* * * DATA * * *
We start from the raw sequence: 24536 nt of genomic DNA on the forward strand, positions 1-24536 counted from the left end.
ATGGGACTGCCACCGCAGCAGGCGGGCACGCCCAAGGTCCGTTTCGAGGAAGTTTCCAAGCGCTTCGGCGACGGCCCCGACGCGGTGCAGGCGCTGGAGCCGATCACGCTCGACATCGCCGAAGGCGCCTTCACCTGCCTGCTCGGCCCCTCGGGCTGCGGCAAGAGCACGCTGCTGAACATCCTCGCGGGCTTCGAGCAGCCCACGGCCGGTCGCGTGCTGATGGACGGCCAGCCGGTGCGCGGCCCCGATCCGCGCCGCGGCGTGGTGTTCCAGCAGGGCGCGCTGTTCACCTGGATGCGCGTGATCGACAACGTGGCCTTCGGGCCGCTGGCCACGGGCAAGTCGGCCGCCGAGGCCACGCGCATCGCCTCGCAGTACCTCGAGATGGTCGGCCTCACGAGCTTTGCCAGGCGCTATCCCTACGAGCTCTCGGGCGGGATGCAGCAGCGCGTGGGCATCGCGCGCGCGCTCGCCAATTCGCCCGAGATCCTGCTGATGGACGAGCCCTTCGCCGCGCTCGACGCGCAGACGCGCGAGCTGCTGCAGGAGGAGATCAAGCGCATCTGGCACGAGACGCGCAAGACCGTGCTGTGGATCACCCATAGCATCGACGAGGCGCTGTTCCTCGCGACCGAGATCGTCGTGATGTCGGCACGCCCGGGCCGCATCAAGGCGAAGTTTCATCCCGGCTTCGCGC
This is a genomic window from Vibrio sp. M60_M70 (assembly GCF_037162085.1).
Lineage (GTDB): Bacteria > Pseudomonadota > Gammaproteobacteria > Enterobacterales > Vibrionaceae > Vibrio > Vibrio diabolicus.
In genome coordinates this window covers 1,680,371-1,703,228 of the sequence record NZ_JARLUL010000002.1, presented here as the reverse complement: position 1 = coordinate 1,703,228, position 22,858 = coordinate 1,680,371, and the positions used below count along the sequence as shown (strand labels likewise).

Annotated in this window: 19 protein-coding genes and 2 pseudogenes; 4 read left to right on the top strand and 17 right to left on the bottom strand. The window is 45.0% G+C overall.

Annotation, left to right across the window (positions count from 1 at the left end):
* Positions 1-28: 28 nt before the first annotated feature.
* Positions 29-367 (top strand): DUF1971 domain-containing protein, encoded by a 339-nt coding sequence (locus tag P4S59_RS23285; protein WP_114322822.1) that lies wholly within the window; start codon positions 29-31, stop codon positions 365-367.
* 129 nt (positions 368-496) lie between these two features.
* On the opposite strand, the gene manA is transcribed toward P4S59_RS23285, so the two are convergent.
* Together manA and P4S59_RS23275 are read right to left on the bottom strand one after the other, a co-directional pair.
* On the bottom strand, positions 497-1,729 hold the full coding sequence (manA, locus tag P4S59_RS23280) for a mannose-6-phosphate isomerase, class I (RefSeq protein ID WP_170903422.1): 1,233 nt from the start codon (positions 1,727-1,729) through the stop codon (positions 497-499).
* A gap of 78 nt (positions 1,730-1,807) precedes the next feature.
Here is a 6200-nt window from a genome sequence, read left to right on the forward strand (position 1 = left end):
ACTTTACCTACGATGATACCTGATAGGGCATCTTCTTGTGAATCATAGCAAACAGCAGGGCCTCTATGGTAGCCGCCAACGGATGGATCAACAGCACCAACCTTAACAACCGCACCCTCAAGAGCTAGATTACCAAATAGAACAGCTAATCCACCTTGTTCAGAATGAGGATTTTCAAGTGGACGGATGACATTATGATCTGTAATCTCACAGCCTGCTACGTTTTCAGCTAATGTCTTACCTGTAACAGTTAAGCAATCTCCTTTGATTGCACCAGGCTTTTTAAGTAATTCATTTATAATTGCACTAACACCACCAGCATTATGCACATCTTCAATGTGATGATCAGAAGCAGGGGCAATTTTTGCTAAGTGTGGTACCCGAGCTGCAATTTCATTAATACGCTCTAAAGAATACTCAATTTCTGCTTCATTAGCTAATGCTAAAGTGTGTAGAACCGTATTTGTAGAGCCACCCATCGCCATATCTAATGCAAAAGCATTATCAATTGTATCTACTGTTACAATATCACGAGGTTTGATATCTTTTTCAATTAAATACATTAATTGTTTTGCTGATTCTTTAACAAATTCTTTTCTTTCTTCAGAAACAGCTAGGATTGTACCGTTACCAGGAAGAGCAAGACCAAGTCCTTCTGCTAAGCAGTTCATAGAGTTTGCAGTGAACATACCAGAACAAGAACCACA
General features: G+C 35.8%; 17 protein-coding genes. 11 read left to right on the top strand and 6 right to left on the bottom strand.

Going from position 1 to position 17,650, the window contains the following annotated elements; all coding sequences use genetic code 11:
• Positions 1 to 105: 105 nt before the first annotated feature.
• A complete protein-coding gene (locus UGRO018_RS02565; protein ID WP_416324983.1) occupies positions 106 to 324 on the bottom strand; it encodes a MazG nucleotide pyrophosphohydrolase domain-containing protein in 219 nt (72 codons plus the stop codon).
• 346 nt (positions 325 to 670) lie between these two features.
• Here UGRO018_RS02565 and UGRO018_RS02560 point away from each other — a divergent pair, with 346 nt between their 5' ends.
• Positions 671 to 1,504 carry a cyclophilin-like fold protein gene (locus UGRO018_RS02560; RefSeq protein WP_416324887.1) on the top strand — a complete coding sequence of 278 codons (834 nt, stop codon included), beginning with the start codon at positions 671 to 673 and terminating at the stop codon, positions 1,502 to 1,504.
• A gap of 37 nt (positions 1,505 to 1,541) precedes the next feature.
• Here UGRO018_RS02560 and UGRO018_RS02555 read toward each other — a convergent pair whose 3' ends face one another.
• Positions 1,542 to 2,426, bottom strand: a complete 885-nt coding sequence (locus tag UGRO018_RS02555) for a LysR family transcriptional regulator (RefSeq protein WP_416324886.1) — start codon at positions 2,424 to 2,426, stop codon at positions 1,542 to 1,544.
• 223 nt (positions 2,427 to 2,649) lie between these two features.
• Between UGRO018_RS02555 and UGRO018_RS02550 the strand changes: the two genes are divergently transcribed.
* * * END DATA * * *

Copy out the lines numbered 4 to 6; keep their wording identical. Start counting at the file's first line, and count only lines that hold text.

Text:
Lineage (GTDB): Bacteria > Pseudomonadota > Gammaproteobacteria > Enterobacterales > Vibrionaceae > Vibrio > Vibrio diabolicus.
In genome coordinates this window covers 1,680,371-1,703,228 of the sequence record NZ_JARLUL010000002.1, presented here as the reverse complement: position 1 = coordinate 1,703,228, position 22,858 = coordinate 1,680,371, and the positions used below count along the sequence as shown (strand labels likewise).

Annotated in this window: 19 protein-coding genes and 2 pseudogenes; 4 read left to right on the top strand and 17 right to left on the bottom strand. The window is 45.0% G+C overall.